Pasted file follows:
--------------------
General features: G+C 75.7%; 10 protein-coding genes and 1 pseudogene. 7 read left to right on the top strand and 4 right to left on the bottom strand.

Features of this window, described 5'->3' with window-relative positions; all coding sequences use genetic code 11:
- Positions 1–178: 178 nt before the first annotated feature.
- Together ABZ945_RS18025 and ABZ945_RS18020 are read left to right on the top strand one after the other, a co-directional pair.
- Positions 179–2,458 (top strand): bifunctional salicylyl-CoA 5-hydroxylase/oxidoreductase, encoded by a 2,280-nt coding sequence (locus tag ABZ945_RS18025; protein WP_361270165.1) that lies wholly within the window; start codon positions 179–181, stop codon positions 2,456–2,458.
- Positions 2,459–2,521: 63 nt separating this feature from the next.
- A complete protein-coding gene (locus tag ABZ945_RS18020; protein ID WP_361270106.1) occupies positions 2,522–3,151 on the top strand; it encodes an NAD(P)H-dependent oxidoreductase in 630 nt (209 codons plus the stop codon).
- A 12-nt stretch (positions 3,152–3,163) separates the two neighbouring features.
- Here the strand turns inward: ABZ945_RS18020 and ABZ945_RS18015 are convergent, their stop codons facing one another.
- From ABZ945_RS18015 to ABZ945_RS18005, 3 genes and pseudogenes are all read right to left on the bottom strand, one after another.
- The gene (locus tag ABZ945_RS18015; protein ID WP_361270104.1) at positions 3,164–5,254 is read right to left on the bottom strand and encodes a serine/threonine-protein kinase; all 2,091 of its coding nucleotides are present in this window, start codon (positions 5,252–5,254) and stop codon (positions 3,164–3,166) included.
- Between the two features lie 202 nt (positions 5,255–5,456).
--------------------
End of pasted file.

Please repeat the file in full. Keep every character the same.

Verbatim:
General features: G+C 75.7%; 10 protein-coding genes and 1 pseudogene. 7 read left to right on the top strand and 4 right to left on the bottom strand.

Features of this window, described 5'->3' with window-relative positions; all coding sequences use genetic code 11:
- Positions 1–178: 178 nt before the first annotated feature.
- Together ABZ945_RS18025 and ABZ945_RS18020 are read left to right on the top strand one after the other, a co-directional pair.
- Positions 179–2,458 (top strand): bifunctional salicylyl-CoA 5-hydroxylase/oxidoreductase, encoded by a 2,280-nt coding sequence (locus tag ABZ945_RS18025; protein WP_361270165.1) that lies wholly within the window; start codon positions 179–181, stop codon positions 2,456–2,458.
- Positions 2,459–2,521: 63 nt separating this feature from the next.
- A complete protein-coding gene (locus tag ABZ945_RS18020; protein ID WP_361270106.1) occupies positions 2,522–3,151 on the top strand; it encodes an NAD(P)H-dependent oxidoreductase in 630 nt (209 codons plus the stop codon).
- A 12-nt stretch (positions 3,152–3,163) separates the two neighbouring features.
- Here the strand turns inward: ABZ945_RS18020 and ABZ945_RS18015 are convergent, their stop codons facing one another.
- From ABZ945_RS18015 to ABZ945_RS18005, 3 genes and pseudogenes are all read right to left on the bottom strand, one after another.
- The gene (locus tag ABZ945_RS18015; protein ID WP_361270104.1) at positions 3,164–5,254 is read right to left on the bottom strand and encodes a serine/threonine-protein kinase; all 2,091 of its coding nucleotides are present in this window, start codon (positions 5,252–5,254) and stop codon (positions 3,164–3,166) included.
- Between the two features lie 202 nt (positions 5,255–5,456).